In August of 2013 we, along with our organizers Hollaback Boston and the Cambridge Women’s Center, started Take Back The Bar. Take Back The Bar is a monthly nightlife event to foster a safe space. The idea was to occupy public space known to be particularly unwelcoming to women, queer-identified folks, people of color, gender non-conforming folks, and anyone else who has been made to feel unsafe when going out.
I’ll admit. I like to go to the bar. Sometimes I go with my friends to laugh out loud and make new friends. Sometimes I just want to sit by myself and people watch. Sometimes I want to have a serious one-on-one catch up session with a close friend. Sometimes I want to go on an online date with a stranger. Sometimes I want whiskey. Sometimes I want to dance. Sometimes I want Buffalo wings and to watch the Red Sox. Sometimes the bar is the only place for me to get my favorite beer. Whatever the reason I go, it’s up to me.
So why do I Take Back the Bar? Because going to the bar just isn’t that simple.
When I was an undergraduate student of legal drinking age, I went into a bar. I was wearing a hoodie and jeans because, frankly, it was cold outside and that seemed logical to me. I had an empty flask in my purse. I was happy, respectful and ready to pay for my Guinness when I accidentally dropped the empty flask. While I scrambled to put it back in my purse, a police officer came over to inform me that I had to leave the bar. I explained that the flask was empty, I was perfectly legal and that I was compliant with bar rules. His stern response told me again that I had to leave. Knowing well that many customers at the bar we underage, I asked to officer why I had to leave and the 19 year old women did not. His response, filled with condescending laughter, was, “When you dress like that with those displayed for me” he said gesturing to her large breasts, “maybe you’ll have it easier getting into places you shouldn’t be, too.”
I want to wear what I want and I want others to be able to wear what they want. I want all people to dress how they want and in the outfit they feel most confident. I want it understood that we dress for ourselves, and I want respect from authority figures. For these reasons, I will Take Back the Bar.
Later, as a working professional, I went to a bar by myself after work. I wanted to unwind, and I wanted a scotch. So, I ordered one. “Where’s your boyfriend, honey,” the bartender asked. “Huh?” I said. “Your boyfriend” he replied, “Sweet of you to order his drink first. What can I get for you?” I gave him an incredulous look, and still to this day, I struggle discerning how serious he was.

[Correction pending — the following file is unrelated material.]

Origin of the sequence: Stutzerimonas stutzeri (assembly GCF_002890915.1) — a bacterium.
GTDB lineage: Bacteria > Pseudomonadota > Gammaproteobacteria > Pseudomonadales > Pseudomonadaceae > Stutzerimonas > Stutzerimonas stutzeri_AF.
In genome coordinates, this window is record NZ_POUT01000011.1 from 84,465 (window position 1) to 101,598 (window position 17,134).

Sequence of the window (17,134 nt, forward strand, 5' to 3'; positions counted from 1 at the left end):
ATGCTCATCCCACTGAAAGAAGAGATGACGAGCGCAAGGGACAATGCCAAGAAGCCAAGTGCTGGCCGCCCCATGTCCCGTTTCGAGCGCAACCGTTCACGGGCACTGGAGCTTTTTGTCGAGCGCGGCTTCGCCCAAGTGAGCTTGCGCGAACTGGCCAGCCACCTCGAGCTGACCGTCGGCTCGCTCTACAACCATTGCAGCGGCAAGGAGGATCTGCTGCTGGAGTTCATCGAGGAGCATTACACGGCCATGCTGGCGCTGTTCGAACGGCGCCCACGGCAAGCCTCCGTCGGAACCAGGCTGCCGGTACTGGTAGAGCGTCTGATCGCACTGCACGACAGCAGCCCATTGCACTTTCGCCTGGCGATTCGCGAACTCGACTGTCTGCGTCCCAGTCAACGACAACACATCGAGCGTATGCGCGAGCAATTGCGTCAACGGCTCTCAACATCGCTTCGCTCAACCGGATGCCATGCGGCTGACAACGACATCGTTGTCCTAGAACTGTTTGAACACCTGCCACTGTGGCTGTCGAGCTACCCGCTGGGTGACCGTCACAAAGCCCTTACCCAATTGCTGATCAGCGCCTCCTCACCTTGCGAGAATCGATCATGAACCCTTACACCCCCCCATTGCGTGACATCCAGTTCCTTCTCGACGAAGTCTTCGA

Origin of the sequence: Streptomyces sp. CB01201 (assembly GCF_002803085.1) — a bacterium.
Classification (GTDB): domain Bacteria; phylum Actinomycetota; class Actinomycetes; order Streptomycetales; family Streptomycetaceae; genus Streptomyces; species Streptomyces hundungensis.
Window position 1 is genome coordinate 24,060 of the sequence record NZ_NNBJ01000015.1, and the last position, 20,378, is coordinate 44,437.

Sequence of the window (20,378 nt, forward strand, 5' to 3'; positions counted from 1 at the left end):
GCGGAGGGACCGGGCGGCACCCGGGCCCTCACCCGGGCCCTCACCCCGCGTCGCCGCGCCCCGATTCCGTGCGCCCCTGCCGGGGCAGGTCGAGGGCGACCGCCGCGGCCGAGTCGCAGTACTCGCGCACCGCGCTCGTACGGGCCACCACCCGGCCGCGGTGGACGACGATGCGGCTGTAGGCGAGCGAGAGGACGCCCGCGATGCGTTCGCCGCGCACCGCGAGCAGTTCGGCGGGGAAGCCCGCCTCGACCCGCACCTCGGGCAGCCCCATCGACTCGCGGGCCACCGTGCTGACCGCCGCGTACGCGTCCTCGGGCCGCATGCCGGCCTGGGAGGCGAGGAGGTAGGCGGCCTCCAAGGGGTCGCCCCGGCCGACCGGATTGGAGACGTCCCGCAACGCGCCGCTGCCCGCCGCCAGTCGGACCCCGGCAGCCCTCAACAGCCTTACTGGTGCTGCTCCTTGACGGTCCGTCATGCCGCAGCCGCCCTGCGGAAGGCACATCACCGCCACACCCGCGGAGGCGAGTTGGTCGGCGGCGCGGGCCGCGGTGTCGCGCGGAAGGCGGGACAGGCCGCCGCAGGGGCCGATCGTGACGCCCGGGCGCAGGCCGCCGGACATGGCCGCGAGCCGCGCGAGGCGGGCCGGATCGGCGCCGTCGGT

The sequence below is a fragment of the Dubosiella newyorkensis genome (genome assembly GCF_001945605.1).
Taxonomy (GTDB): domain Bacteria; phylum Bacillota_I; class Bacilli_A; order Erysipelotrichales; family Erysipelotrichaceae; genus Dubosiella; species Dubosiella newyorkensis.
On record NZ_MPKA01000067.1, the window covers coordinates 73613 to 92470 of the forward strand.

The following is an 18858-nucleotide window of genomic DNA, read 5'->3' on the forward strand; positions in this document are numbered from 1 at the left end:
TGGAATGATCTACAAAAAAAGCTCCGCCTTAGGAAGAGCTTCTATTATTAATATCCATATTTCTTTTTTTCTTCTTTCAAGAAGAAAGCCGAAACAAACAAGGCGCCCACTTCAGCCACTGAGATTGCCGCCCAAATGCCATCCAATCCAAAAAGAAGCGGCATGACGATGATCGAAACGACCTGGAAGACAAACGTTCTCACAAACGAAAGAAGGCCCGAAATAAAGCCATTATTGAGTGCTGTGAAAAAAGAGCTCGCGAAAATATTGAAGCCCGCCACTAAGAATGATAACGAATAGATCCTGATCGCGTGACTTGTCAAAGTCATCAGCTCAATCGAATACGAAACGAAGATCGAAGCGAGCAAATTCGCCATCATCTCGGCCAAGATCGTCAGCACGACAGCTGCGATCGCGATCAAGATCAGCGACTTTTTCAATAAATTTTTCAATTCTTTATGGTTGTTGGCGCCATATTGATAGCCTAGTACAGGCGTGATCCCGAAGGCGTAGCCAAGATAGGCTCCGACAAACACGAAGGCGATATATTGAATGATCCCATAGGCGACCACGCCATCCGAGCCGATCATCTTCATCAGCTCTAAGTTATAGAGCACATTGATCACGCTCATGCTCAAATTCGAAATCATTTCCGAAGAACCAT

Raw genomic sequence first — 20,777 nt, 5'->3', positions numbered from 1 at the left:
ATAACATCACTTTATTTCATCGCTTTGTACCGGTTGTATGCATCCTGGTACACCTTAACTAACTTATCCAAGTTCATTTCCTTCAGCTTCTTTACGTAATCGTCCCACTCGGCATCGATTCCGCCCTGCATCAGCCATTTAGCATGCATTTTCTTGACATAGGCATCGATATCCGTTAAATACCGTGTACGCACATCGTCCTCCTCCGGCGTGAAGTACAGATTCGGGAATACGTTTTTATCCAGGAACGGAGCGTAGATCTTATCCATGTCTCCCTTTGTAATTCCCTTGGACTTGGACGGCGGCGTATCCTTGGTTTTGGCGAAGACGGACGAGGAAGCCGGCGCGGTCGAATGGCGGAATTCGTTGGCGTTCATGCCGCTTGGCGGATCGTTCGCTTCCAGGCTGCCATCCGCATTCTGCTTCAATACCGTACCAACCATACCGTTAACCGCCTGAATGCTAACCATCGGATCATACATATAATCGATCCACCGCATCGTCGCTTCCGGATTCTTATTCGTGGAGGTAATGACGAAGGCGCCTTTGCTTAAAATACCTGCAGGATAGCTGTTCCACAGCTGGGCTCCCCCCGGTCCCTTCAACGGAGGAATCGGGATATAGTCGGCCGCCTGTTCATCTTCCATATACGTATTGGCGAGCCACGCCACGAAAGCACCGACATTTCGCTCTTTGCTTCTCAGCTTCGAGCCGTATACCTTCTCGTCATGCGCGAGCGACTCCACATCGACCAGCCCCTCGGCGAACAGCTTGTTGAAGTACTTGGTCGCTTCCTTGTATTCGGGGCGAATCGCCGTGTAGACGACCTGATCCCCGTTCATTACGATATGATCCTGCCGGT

I want to go places by myself and order the drink I want. I want all genders to be able to order the drink they want from- water to whiskey - and not be judged. I don't want to be called "honey". For this, I will Take Back the Bar.
I don’t want to admit it, but I love dancing like a maniac to 80s music. Turns out, there are plenty of bars to gather with friends and dance to all 8 minutes of Paradise by the Dashboard Light. Sometimes, I enjoy dancing with a good looking stranger when we both consent to do so. I did not, however, like the experience I had dancing with a stranger who felt free to unzip my jeans in public without my permission. I did not like when he continued to slide his hand into my underwear. Worse, I did not like it when he laughed with his friends as I ran away.
I want to dance and not be sexually assaulted. For this, I will Take Back the Bar.
Take Back the Bar seeks to empower people to reclaim space that is traditionally unwelcoming. So much of our movement through space is dominated by other people and the way we’re treated—we change our routes, avoid certain streets and neighborhoods, don’t go to specific clubs or venues—and we think that’s not okay. We want people to feel like they have the ability and the right to occupy whatever public space exists, and we’re doing our best to facilitate a safe and supportive space for people to do that.
We invite you to join us in taking back the bar the 3rd Friday of every month, with our next event being January 17th. Here’s how it works:
Step 2. Encourage your friends to join, too, Send them these FAQs
Step 3. The night before the event, you will receive the location announcement
Step 4. Meet us there!
Step 5. Feel safe, be yourself and have fun!
We hope to see you on January 17, 2014!